UGA: Tips for Small Businesses and Consumers
Wednesday, April 29th, 2020
The COVID-19 pandemic presents unique challenges for every business and every individual, creating a new reality.
It also provides an opportunity for creative solutions to maximize customer and employee service and value and ways in which each business can individually be of service to others, said Mark Lupo, a consultant with the Small Business Development Center at the University of Georgia.
“For small businesses, this can be a time to build relationships with customers and employees on a deeper level, by communicating that you care about them and are concerned for their safety,” Lupo said.
Business owners can demonstrate concern for employees and customers by:
Having adequate cleaning supplies, including the appropriate approved hand sanitizer, available for all customers and employees.
Putting up signs letting customers know the steps you are taking to provide for their safety and that of employees.
Reconsidering normal business hours and operations, even to the detriment of sales, in order to protect customers and employees from exposure to the virus.
Providing alternative access to products and services by offering delivery or letting customers purchase products online that they can easily pick up from the store.
Setting special store hours just for customers most vulnerable to the virus.
Limiting the number of people inside the business at any one time.
Using email and social media to communicate regularly with customers and employees so that they know of any change in operations.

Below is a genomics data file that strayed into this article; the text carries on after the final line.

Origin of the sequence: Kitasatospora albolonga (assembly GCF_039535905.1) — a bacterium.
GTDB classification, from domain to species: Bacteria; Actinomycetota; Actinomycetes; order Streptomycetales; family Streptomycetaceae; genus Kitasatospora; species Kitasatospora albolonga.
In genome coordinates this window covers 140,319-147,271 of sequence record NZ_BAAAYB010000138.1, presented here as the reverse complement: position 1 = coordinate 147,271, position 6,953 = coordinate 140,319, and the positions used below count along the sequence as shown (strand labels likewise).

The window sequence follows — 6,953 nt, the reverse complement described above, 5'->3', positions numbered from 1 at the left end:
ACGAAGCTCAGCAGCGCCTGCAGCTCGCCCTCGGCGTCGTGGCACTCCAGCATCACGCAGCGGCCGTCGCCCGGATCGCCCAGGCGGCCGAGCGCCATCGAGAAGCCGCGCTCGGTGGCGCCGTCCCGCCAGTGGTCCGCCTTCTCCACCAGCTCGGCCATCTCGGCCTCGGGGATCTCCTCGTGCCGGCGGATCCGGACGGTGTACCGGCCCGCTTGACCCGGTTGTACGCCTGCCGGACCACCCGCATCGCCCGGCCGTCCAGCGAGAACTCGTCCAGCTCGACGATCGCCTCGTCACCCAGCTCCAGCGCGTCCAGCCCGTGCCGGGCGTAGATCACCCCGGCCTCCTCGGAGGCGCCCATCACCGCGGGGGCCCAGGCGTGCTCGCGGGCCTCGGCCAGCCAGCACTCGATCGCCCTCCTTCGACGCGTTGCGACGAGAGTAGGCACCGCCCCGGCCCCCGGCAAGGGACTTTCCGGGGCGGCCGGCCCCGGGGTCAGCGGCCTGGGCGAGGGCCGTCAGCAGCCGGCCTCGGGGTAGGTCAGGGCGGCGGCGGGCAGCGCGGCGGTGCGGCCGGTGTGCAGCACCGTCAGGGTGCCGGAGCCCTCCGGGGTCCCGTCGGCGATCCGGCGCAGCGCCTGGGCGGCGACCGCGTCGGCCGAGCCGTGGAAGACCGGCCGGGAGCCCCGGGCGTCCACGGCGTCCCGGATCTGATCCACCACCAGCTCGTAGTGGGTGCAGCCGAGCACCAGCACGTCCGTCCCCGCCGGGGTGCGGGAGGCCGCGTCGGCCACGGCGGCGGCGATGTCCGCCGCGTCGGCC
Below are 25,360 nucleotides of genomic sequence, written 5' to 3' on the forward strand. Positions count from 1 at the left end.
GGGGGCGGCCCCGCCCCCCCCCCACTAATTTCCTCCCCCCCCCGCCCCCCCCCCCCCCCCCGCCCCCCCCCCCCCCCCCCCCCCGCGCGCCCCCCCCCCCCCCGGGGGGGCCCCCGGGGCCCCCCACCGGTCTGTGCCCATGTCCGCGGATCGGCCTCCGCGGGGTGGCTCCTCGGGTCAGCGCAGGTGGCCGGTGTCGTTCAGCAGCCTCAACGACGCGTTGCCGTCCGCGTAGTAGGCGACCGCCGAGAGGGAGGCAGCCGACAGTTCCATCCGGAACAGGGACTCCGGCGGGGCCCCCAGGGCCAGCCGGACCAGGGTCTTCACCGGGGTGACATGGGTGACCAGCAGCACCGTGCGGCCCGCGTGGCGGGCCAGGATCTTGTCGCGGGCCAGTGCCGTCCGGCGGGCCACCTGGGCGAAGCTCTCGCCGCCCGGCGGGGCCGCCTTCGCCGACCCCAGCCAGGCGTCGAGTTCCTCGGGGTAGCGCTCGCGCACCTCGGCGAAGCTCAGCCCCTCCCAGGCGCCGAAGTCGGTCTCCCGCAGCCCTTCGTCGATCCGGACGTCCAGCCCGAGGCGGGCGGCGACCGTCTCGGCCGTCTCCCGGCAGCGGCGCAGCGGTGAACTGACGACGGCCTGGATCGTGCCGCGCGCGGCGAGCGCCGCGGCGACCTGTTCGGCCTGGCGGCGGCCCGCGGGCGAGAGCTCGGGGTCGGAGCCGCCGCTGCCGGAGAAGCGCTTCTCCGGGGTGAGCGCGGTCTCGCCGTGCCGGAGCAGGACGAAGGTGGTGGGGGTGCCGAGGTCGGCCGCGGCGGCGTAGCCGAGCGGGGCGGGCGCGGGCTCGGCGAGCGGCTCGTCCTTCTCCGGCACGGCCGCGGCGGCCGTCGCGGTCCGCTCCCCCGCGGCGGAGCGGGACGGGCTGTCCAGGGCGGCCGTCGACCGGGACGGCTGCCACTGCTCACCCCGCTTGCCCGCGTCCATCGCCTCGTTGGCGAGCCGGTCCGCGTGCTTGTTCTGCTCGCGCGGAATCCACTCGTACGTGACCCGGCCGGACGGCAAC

Business owners can minimize the effects of the outbreak by:
Considering how to avoid layoffs or salary cuts during the downturn in revenue.
Being transparent with employees, understanding their anxiety.
Talking with banks or credit unions about potential cash flow shortfalls and what they can offer to help get through this period.
Asking suppliers about flexible payment terms for orders.
Seeking additional suppliers for products and services in case a vendor can no longer meet its commitment.
Consumers can support local businesses by:
Continuing to buy local, even online.
Cleaning their hands before entering businesses.
Maintaining a 6-foot distance between themselves and other people.
Minimizing time inside a business.
Staying home when they are sick.
The Small Business Development Center provides tools, training and resources to help small businesses grow and succeed. Designated as one of Georgia’s top providers of small business assistance, the SBDC has 17 offices located throughout the state to serve the needs of Georgia’s business community. The SBDC, a UGA Public Service and Outreach unit, is funded in part by the U.S. Small Business Administration.